AOBP responds to media inquiries


November 2010

Following considerable media interest, the Association of Bridging Professionals (AOBP) has decided to release the following statements regarding:

1. Its decision to allow non FSA-regulated advisors to join

2. How the Executive Committee was formed

3. Its decision to allow Lender Affiliate Membership

4. The Buy-to-let market and its views on possible regulation


1. Its decision to allow non FSA-regulated advisors to join

AOBP hopes to be inclusive and not exclusive and thereby invites either FSA-regulated intermediaries or CCL holding intermediaries to join the Association.

AOBP believes it wrong to categorise non-regulated brokers and packagers as non-professional. The AOBP does not seek to regulate its members or provide advice on compliance. Rather, it aims to provide a resource to members, both regulated and unregulated, which will provide them with key information and understanding of what is happening in the bridging industry – an industry which combines regulated and non regulated business.

There are in excess of 60 lenders in the bridging market and the vast majority of lending is on a non-regulated basis, e.g. development loans, buy to lets, commercial and second charge.

AOBP asks intermediaries to be either FSA-regulated or CCL holding because some bridging loans fall under the Consumer Credit Agreement legislation, and not all regulated lenders are licensed to carry out these types of loans, nor wish to do so.

AOBP believes it important to note that these loans are regulated even more tightly in some respects than FSA-regulated loans. The Office of Fair Trading (OFT) has set out standards by which it expects intermediaries to act, and lenders can be held liable for the acts and omissions of intermediaries. There is a clear need for the intermediaries to act professionally in a CCA regulated environment. In this respect the CCA rules are more demanding since an FSA-regulated lender is not held liable for the acts and omissions of an FSA-regulated intermediary.

AOBP recognises that naturally, in the current market, there is much more opportunity to lend on good quality regulated loans than in previous years when virtually anyone could get a mainstream loan almost as quickly as a bridge.

2. How the Executive Committee was formed

AOBP’s Executive Committee was formed by members of the industry, and those associated to the industry, who identified a need for a unifying association.

Each Executive Committee Member brings specialist knowledge and experience acquired from their professional lives. Some members have experience in engaging with the FSA and the Committee hopes to work closely with the National Association for Commercial Finance Brokers (NACFB) on lobbying the authority and other bodies.

3. Its decision to allow Lender Affiliate Membership

AOBP is targeted primarily at the intermediary, packager and master broker community, all of whom can join as Associates. It also has Affiliates that work in bridging, including surveyors, solicitors and lenders. Just as the NACFB has lenders as Patrons, so too does AOBP have lenders as Affiliate Members.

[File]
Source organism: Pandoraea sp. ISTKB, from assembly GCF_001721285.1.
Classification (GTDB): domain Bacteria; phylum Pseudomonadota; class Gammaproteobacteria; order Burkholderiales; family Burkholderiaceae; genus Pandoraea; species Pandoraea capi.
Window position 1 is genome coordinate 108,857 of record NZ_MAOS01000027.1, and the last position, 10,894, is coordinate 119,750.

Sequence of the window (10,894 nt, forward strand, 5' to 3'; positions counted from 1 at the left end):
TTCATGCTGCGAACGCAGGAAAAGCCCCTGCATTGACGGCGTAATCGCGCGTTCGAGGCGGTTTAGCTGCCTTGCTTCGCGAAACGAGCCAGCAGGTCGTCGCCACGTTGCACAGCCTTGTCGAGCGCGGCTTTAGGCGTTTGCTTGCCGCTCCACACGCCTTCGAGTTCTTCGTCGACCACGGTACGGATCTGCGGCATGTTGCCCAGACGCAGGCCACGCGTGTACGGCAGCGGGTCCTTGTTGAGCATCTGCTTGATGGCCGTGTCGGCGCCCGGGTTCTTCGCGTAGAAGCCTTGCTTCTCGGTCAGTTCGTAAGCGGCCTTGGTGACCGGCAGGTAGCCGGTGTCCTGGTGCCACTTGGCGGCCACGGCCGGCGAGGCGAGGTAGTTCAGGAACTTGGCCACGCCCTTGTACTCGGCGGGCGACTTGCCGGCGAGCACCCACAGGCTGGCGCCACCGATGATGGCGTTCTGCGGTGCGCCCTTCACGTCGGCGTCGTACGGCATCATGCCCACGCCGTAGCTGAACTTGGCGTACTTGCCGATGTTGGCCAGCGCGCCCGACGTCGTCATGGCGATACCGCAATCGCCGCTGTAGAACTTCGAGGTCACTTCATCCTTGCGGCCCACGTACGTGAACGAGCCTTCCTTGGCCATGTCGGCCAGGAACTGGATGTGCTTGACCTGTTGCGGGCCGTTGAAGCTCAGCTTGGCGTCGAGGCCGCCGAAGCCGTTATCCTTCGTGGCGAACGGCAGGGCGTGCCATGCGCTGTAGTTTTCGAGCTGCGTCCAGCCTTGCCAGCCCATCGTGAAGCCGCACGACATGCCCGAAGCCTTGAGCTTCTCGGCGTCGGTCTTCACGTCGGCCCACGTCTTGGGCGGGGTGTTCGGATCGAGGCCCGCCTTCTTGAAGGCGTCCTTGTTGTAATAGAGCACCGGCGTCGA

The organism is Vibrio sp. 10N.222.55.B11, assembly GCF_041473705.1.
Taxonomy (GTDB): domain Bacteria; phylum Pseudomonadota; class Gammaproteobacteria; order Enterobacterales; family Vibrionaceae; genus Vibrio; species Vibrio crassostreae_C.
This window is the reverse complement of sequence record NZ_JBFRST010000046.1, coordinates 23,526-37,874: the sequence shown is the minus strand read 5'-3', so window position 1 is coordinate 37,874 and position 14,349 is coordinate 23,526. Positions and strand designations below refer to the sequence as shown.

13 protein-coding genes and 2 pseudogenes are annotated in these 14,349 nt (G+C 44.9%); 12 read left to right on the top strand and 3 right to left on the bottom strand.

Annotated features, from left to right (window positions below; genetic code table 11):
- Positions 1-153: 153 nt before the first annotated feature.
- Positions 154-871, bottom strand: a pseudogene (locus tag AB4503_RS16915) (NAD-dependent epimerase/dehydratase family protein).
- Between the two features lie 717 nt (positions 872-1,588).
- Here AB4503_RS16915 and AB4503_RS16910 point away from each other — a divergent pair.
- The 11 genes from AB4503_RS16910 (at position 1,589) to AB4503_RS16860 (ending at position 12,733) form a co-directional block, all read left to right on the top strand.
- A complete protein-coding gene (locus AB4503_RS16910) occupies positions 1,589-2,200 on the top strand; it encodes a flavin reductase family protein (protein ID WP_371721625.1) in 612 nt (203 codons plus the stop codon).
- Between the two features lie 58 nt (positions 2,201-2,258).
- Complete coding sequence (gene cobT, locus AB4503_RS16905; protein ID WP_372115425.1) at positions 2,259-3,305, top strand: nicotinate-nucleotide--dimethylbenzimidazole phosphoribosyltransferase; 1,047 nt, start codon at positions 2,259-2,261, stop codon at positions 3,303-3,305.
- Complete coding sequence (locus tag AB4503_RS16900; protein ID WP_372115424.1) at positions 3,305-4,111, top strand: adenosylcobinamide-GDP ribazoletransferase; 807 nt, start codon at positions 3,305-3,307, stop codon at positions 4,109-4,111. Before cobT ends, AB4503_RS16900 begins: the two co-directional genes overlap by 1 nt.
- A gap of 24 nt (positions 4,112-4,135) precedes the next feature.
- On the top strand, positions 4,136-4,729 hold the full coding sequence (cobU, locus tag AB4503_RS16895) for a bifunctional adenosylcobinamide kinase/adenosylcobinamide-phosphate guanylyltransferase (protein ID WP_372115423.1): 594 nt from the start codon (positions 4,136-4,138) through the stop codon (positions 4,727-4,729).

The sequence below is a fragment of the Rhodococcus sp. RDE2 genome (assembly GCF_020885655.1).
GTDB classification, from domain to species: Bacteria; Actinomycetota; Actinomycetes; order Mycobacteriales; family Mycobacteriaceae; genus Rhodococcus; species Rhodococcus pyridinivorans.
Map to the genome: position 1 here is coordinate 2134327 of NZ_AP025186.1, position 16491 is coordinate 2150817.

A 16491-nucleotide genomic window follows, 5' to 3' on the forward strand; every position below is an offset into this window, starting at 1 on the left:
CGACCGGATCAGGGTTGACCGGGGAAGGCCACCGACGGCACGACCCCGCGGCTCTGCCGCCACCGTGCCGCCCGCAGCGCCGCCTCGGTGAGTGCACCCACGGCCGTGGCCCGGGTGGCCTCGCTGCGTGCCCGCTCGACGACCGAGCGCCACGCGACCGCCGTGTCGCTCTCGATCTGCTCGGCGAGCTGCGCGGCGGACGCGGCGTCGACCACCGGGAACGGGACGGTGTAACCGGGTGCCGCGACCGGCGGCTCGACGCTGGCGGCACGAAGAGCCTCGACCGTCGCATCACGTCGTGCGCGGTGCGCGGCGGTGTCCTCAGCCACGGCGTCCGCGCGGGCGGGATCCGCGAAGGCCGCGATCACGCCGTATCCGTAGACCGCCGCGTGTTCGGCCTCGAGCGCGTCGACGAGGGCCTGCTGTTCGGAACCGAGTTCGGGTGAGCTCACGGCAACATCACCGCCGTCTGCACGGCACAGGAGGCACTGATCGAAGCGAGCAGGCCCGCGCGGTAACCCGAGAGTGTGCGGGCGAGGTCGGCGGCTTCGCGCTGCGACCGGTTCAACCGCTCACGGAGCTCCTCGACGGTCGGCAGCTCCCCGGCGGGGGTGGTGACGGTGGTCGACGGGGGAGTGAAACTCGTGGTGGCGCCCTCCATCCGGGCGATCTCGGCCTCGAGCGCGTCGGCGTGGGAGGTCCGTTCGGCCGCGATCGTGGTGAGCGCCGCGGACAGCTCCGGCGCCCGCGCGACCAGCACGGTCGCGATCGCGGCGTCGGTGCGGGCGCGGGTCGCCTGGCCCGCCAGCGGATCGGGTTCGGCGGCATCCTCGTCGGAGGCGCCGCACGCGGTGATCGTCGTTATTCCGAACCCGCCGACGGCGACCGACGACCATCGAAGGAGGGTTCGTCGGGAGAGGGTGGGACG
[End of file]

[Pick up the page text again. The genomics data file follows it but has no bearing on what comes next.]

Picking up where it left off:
AOBP believes the support and interaction of lenders is vital if the Association is to be a success. The key to ensuring AOBP works as a successful body is by ensuring that all bridging professionals work together and not against each other.

AOBP believes that dialogue between lenders and introducers is important for the growth of the industry. There are specific associations for lenders and brokers, but until now there has been no association specific to bridging which enables “cross-party” dialogue that allows each party to hear and react to the other’s concerns.

AOBP will help to break down walls that have hitherto existed, and the successful take-up from both intermediaries and lenders confirms there is a void to fill.

4. The Buy-to-let market and its views on possible regulation

AOBP believes it is by no means certain that BTL will be regulated by the FSA. The mortgage industry has given very strong, well reasoned arguments as to why regulating BTL would not solve the problem that is borrowers not understanding the investment risk, since regulating borrowing does not address this issue.

At this stage AOBP believes there is only a 60-40 chance that the FSA will regulate BTL and that this is not likely to happen soon, as the question of regulating secured lending currently sits higher on the FSA’s agenda.

The original plan to move secured lending to the FSA’s remit is now being reconsidered as part of the Treasury review on CCA-regulated lending. AOBP believes it likely that the FSA will not get BTL reviewed until the secured lending question is decided, therefore postponing the BTL decision by a couple of years.

AOBP would like to highlight that if BTL does become regulated, the FSA will need to allow for a transitional period to allow for all non-regulated lenders and intermediaries to apply to become regulated. At present it takes about nine months for a new lender to become authorised at the present time. Existing regulated lenders will also need time to change their systems to meet the new standards.

AOBP will be utilising its resources to continue investigating and monitoring the position very closely, and thereby providing its members with the latest news and thoughts as the Association receives it. AOBP members will reap the benefit of receiving the very latest information on the BTL question, as well as other issues, having access to practical comment from trusted and experienced sources.

The bridging market continues to evolve at a frightening pace. This is just one reason why the Executive Committee believes the association is worthwhile and necessary.